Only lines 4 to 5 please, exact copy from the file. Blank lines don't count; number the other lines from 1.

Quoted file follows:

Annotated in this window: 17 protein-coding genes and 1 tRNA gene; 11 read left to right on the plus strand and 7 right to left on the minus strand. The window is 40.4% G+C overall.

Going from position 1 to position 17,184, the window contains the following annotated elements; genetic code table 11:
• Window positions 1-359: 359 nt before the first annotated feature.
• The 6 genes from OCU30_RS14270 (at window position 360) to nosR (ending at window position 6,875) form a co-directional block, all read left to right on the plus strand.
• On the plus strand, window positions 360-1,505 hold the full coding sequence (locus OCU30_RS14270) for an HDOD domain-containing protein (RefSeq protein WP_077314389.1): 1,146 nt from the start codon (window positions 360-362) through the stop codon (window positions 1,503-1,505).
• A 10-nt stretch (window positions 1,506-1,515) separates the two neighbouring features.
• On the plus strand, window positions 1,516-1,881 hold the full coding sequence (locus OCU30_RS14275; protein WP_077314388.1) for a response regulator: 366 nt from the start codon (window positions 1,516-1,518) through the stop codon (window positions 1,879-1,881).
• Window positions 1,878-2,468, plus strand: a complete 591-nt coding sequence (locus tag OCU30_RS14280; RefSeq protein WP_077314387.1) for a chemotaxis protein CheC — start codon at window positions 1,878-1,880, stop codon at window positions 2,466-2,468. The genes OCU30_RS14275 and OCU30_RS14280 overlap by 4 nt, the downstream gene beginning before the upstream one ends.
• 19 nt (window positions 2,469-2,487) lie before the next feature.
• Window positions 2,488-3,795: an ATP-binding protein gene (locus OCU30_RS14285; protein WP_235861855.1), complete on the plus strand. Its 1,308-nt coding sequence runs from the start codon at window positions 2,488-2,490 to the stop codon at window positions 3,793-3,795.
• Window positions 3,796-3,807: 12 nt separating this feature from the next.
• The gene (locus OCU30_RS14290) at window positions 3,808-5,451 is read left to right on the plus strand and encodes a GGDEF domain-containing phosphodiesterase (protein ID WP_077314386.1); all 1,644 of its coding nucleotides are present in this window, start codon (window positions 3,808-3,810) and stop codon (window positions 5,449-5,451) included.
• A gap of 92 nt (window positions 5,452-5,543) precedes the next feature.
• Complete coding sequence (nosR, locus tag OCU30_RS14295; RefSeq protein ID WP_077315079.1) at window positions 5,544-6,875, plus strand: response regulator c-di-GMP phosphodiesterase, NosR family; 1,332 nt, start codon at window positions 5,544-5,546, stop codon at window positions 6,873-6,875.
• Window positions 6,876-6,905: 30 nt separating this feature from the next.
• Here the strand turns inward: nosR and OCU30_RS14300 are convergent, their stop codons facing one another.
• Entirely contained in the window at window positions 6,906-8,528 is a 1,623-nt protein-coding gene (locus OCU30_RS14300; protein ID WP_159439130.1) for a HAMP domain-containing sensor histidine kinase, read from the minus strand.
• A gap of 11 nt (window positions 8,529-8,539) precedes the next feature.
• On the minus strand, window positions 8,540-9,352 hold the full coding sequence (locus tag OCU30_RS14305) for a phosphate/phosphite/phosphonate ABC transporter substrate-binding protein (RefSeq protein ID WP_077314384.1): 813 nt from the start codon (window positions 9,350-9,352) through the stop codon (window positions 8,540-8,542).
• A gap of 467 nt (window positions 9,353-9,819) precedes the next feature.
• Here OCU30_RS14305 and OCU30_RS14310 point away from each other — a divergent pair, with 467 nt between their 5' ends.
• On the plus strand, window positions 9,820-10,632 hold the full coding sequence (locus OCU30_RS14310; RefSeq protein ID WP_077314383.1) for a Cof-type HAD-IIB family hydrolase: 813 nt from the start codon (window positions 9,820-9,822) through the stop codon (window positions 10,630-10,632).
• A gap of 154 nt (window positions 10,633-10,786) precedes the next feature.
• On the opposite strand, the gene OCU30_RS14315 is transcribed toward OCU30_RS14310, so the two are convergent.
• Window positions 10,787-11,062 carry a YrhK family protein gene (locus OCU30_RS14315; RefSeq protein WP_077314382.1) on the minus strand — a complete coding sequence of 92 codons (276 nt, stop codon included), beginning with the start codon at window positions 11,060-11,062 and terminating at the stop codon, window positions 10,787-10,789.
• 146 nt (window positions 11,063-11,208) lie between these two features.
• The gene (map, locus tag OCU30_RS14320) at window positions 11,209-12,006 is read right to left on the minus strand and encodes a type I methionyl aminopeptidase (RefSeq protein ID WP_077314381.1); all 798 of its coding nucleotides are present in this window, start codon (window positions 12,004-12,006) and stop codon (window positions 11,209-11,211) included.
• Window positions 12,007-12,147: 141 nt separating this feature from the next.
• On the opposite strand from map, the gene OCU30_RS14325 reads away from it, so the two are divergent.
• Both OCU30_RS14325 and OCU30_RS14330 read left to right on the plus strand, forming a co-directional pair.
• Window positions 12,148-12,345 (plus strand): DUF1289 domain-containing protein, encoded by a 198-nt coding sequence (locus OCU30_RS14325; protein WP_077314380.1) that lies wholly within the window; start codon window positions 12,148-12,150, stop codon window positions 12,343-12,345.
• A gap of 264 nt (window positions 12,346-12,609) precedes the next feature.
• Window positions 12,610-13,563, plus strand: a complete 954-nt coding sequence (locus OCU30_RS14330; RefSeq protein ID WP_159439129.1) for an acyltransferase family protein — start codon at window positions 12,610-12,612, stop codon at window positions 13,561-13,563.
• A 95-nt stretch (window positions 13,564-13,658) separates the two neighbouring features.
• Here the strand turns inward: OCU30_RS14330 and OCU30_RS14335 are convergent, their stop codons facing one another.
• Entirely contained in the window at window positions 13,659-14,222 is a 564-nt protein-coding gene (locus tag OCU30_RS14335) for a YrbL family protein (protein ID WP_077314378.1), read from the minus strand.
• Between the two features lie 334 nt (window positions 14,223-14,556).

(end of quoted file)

• The 6 genes from OCU30_RS14270 (at window position 360) to nosR (ending at window position 6,875) form a co-directional block, all read left to right on the plus strand.
• On the plus strand, window positions 360-1,505 hold the full coding sequence (locus OCU30_RS14270) for an HDOD domain-containing protein (RefSeq protein WP_077314389.1): 1,146 nt from the start codon (window positions 360-362) through the stop codon (window positions 1,503-1,505).